This is post 3 of 3 in the series “Ask Me Anything” The Washington State Nonprofits Conference provides a chance for me to answer questions about all-things-nonprofit-websites for any attendee of this great conference. I’ve participated in 2021, 2022, and 2023, answering questions about website accessibility, website strategy, and content management. Many of the questions … Continue reading “How do I proactively make sure my website is accessible?”
There is no such thing as a cheap and easy “fix” to supporting and communicating with people with disabilities. Every single person who reads this post has a role in making websites more accessible. Yes, even you!
Anyone who knows me knows that I care a lot about making websites accessible. So it may surprise you that I won’t install a certain kind of web accessibility tool. Here’s why.
As someone who provide services online, it’s no surprise that I write a tremendous number of emails. I’ve spent years thinking about the keys to good client emails. Here’s my list.
I just thought of the perfect (and very obvious in retrospect) example to help explain why nonprofit website menus should never match their org charts.
Why do people put bad design elements and features on their websites? Information cascades are a good way to think about it.
Whenever you can, don’t use images of text, just type out the text. There are an overwhelming number of reasons why.
I just had another post published on the CSS Tricks blog! This one shares why click-triggered submenus are better than ones that appear on hover, complete with diagrams and a demo!
There’s nothing like reading a short book about web design on a plane! I just finished reading Jeremy Keith’s fantastic web book Resilient Web Design. It is itself a website, and it’s built so that supported-browsers can store it offline once you’ve visited any page on the site! How resilient! The primary point of the book … Continue reading ““Resilient Web Design” by Jeremy Keith”
It’s really important not just to use headings when writing for the web but to use them correctly. Here are the most common mistakes I see when people try to use headings.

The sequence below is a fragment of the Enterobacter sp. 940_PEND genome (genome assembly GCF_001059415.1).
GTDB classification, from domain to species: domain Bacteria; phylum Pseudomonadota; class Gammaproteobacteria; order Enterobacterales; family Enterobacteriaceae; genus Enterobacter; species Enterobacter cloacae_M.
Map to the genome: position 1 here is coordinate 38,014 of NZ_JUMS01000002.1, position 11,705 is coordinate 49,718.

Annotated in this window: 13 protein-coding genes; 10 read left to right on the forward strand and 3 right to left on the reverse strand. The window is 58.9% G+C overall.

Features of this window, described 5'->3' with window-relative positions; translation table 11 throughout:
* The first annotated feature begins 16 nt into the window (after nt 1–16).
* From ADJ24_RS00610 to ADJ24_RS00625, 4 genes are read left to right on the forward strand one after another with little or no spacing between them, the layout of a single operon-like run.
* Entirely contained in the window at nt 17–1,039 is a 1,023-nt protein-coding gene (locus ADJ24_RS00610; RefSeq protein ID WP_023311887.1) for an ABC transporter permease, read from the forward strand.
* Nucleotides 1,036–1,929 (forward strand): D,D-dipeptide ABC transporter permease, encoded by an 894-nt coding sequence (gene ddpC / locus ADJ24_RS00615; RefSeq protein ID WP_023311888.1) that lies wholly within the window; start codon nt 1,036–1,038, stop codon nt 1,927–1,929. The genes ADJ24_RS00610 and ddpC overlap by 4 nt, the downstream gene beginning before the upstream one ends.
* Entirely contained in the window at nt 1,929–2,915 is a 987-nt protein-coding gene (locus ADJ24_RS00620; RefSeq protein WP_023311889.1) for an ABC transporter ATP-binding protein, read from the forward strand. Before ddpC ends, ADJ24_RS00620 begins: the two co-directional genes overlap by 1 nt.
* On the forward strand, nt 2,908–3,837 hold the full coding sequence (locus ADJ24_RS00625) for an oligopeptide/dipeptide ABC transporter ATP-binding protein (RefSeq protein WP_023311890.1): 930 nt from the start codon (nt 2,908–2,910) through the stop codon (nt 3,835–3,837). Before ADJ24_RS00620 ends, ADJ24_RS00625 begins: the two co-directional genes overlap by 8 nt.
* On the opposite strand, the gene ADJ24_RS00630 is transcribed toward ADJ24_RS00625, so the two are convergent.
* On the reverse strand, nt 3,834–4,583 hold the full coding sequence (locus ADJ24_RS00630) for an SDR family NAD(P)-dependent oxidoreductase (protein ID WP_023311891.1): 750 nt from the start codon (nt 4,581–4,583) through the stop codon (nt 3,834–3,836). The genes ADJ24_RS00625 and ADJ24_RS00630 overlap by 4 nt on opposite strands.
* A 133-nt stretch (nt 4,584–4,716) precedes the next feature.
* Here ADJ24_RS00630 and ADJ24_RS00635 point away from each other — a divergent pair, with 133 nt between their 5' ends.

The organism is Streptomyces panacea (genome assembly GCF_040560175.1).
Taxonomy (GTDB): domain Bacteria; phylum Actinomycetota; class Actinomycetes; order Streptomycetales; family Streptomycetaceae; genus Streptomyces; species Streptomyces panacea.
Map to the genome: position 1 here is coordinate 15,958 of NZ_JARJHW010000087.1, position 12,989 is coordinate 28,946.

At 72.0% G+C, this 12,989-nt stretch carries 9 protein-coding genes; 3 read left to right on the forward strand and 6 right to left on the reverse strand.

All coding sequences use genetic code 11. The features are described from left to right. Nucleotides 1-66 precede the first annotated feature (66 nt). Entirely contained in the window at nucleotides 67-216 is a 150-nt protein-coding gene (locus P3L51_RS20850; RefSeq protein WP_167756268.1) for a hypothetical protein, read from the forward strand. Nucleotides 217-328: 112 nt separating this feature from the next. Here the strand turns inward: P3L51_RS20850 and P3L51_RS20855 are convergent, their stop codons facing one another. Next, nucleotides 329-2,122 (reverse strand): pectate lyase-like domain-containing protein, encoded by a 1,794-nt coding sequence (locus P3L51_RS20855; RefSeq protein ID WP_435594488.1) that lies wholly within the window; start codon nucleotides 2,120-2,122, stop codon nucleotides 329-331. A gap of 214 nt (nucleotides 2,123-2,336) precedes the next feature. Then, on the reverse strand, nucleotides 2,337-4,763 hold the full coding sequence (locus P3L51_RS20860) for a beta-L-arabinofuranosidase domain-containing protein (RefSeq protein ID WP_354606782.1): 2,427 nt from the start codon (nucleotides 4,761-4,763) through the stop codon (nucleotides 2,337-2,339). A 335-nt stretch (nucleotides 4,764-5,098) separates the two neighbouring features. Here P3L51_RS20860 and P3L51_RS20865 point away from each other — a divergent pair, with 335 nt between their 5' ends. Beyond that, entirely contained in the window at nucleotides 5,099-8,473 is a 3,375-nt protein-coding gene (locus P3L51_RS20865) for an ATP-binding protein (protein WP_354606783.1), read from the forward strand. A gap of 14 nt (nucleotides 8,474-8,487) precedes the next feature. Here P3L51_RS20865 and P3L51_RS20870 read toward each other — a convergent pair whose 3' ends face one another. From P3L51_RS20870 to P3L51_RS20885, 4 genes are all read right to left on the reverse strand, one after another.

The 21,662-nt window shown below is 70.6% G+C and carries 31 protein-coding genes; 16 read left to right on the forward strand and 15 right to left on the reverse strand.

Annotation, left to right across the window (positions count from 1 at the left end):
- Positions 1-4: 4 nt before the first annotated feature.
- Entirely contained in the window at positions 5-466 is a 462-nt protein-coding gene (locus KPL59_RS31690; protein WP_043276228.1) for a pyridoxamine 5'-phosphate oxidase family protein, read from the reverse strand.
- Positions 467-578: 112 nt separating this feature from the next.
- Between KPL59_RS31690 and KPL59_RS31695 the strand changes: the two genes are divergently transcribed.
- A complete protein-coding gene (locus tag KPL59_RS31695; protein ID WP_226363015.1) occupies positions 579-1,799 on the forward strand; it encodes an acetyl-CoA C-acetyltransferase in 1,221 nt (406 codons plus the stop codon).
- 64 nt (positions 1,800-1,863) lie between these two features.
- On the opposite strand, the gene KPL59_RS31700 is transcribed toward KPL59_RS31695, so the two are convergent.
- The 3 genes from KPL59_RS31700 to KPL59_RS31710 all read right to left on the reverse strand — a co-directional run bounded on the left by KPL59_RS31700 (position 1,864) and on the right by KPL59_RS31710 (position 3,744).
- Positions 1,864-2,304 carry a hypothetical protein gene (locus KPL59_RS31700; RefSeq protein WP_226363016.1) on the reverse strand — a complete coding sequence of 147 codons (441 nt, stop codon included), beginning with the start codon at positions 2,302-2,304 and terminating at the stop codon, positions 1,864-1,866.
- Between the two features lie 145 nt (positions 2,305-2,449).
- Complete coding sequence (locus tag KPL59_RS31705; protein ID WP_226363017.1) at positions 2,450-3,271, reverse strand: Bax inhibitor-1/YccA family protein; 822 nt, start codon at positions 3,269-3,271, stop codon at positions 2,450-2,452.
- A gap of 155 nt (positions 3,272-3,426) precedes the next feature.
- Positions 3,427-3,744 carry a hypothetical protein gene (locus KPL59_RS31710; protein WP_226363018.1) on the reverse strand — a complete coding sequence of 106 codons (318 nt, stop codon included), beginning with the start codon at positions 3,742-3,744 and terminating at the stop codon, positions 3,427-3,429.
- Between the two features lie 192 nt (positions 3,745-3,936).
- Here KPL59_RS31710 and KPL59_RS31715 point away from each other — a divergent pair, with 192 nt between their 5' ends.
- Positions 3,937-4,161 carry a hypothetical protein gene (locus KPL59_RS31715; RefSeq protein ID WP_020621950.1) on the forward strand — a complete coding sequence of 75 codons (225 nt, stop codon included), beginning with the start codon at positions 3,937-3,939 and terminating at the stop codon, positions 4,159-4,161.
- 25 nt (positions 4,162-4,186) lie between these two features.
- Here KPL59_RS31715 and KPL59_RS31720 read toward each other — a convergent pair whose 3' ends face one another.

Slideshows aren’t the new, hip things they used to be, and they never should have been! Now is time to cut the cord on your nonprofit website’s home page slideshow.
This week I got a letter about one of my website domains, except it wasn’t from my domain registrar. What did they want and why?
On my blog, in talks, and in my work with clients, I’ve really taken it upon myself to advocate for accessible design and development practices. There are so many good arguments for accessibility, yet it’s not always easy to get decision makers to buy in to accessibility requirements or commit to investing money in accessibility. Elle … Continue reading “Cases for Accessibility [link]”
Documentation is often a word that elicits groans, but it doesn’t have to! You barely notice good documentation because it just helps you and then you move on. Here are tips for avoiding the bad and embracing the good documentation practices, generated during my sessions at InfoCamp Seattle 2015.
Do you know what CTRL + F on Windows does (or CMD + F on Macs)? In many programs, it allows you to “Find in Page.” This is immensely useful, particularly in browsers and word processors. If you don’t know it, join the club! Apparently most people don’t: 90 percent of people in their studies don’t … Continue reading “Tip: CTRL/CMD + F for Find in Page [link]”
What if you woke up one day and found your website had disappeared? Would you mourn the hours (or days!) of effort you put into it? Owning your content is the way to prevent that.